In her swirling debut novel "The Threads of the Heart," the French writer Carole Martinez follows the turbulent life of Frasquita Carasco, a 19th century Spanish seamstress with mystical powers.
The witty, dark and surreal novel is narrated by Soledad, the last of Frasquita's six children. Soledad's colorful commentary binds together the fantastical stories of her outcast family in the small fictional village of Santavela in southern Spain and then in Morocco.
The novel was originally published in France in 2007 by Martinez, a teacher and former actress. Europa Editions has just published an English translation by Howard Curtis that showcases Martinez's lyrical writing.
After Frasquita has her first menstrual period, her mother takes her to the local graveyard. In a darkly comic scene, she is ordered by an otherworldly voice to recite prayers that can heal the sick and revive the dead. In broad and enticing strokes, Martinez paints the eerie world that Frasquita enters. Eventually, supernatural forces give her a magical sewing kit.
Martinez's ear for eccentric characters and local buffoons is wonderful. She depicts rival religious groups in Santavela, for example, who carry on profanity-laced battles during Holy Week.
Martinez throws in magical realist pyrotechnics to great effect. Sequences in which Frasquita's blacksmith husband Jose behaves like a rooster, even moving into a chicken coop for two years and sabotaging Frasquita's egg business, allow Martinez to write a mirthful yet harsh vignette satirizing the pointless machismo of European men.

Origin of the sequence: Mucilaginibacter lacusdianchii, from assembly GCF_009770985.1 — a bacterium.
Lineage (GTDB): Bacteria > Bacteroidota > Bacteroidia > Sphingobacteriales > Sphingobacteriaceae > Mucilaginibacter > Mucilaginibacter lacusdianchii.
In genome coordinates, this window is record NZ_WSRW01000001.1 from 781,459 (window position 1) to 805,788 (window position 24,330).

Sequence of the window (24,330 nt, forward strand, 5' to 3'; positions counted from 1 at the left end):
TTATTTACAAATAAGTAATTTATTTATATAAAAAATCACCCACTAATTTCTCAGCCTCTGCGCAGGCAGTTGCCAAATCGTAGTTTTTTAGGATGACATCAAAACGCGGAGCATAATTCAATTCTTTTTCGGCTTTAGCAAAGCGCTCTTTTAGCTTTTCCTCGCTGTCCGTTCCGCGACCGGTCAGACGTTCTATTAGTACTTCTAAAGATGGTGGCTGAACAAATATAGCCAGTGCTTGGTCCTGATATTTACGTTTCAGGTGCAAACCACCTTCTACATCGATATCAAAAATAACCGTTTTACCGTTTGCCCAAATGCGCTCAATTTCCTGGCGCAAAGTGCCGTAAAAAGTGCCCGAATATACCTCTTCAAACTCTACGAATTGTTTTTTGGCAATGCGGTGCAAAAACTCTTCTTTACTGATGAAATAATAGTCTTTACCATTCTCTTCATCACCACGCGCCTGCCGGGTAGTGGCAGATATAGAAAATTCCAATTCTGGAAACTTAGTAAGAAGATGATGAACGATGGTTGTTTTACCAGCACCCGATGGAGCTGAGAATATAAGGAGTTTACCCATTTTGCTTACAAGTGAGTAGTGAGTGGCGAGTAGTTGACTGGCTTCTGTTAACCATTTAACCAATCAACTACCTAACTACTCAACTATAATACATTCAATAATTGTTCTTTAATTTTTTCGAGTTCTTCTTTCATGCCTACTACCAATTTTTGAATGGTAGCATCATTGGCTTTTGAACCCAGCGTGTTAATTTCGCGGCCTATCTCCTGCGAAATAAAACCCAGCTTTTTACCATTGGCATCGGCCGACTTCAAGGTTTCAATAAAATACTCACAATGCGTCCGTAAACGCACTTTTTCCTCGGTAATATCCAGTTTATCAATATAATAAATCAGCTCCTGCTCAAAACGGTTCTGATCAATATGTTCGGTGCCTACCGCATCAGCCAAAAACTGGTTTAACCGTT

Martinez also builds a family of superb characters. Among Frasquita's first five children are Angela, with a voice that can start rebellions; Martirio, who can give the kiss of death; and Clara, who exudes a holy light at all times.
After Frasquita's husband gambles away his wife's virtue and the family's house and furniture, the story follows Frasquita's story as she takes her children and flees. They encounter violence, madness and death before arriving in Morocco, where Frasquita achieves fame and fortune with her magical sewing skills. The author deftly handles the absurdity and brutality that occur in some of these scenes; in Martinez's world, Death is always an amused figure, waiting nearby to start her handiwork.
There is undeniable deep talent in Martinez's lyrical prose and vivid images. But the publisher may have erred in comparing Martinez's work to that of the Colombian writer Gabriel Garcia Marquez. Both writers use magical realism, but Garcia Marquez is like an eight-course meal with too much wine and a bawdy Spanish uncle, while Martinez is more like a trip to a funky tapas bar with a couple of hip yuppies.
What Martinez excels at is telling the secret stories of women, which are not of war, machismo and violence but stories from the heart and tales of surviving foolish men.
"[S]ince Genesis and the beginning of books, men have slept with History," writes Martinez. "But there are other stories. Subterranean stories conveyed in the secrets of women, tales buried in the ears of daughters, sucked in with mothers' milk, words drunk from mothers' lips."
Through the lives of Frasquita's daughters, Martinez draws fully fleshed-out characters and uses them to show how superstition through religion can obliterate a beautiful voice, and how sexual jealousy can lead to depraved acts against those we love. Martinez uses gallows humor and wry acceptance of fate to create a fluid, rich novel.
Dylan Foley is a freelance writer in Brooklyn, N.Y.
"The Threads of the Heart"
By Carole Martinez, Europa Editions, 400 pages, $17